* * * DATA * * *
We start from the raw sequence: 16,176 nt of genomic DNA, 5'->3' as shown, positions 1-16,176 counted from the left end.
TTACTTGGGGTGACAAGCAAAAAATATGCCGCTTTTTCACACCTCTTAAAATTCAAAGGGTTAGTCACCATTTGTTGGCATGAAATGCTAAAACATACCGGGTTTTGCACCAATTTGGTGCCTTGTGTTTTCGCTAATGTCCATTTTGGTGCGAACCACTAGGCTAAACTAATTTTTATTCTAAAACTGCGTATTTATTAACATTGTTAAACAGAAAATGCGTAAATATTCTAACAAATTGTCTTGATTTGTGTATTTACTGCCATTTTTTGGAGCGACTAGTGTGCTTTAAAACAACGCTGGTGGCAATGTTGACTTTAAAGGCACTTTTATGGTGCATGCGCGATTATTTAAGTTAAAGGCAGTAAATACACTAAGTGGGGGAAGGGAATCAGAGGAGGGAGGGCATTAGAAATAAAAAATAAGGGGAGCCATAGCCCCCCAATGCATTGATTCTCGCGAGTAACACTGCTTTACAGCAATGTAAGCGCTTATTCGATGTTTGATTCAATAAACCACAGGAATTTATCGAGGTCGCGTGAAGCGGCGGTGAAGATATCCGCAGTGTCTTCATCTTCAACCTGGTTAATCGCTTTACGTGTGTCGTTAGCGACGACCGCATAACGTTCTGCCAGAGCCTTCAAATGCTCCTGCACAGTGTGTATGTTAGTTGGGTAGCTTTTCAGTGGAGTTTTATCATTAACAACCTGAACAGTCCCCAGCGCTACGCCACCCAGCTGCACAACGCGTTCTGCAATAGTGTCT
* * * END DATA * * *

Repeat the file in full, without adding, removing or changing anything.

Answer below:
We start from the raw sequence: 16,176 nt of genomic DNA, 5'->3' as shown, positions 1-16,176 counted from the left end.
TTACTTGGGGTGACAAGCAAAAAATATGCCGCTTTTTCACACCTCTTAAAATTCAAAGGGTTAGTCACCATTTGTTGGCATGAAATGCTAAAACATACCGGGTTTTGCACCAATTTGGTGCCTTGTGTTTTCGCTAATGTCCATTTTGGTGCGAACCACTAGGCTAAACTAATTTTTATTCTAAAACTGCGTATTTATTAACATTGTTAAACAGAAAATGCGTAAATATTCTAACAAATTGTCTTGATTTGTGTATTTACTGCCATTTTTTGGAGCGACTAGTGTGCTTTAAAACAACGCTGGTGGCAATGTTGACTTTAAAGGCACTTTTATGGTGCATGCGCGATTATTTAAGTTAAAGGCAGTAAATACACTAAGTGGGGGAAGGGAATCAGAGGAGGGAGGGCATTAGAAATAAAAAATAAGGGGAGCCATAGCCCCCCAATGCATTGATTCTCGCGAGTAACACTGCTTTACAGCAATGTAAGCGCTTATTCGATGTTTGATTCAATAAACCACAGGAATTTATCGAGGTCGCGTGAAGCGGCGGTGAAGATATCCGCAGTGTCTTCATCTTCAACCTGGTTAATCGCTTTACGTGTGTCGTTAGCGACGACCGCATAACGTTCTGCCAGAGCCTTCAAATGCTCCTGCACAGTGTGTATGTTAGTTGGGTAGCTTTTCAGTGGAGTTTTATCATTAACAACCTGAACAGTCCCCAGCGCTACGCCACCCAGCTGCACAACGCGTTCTGCAATAGTGTCT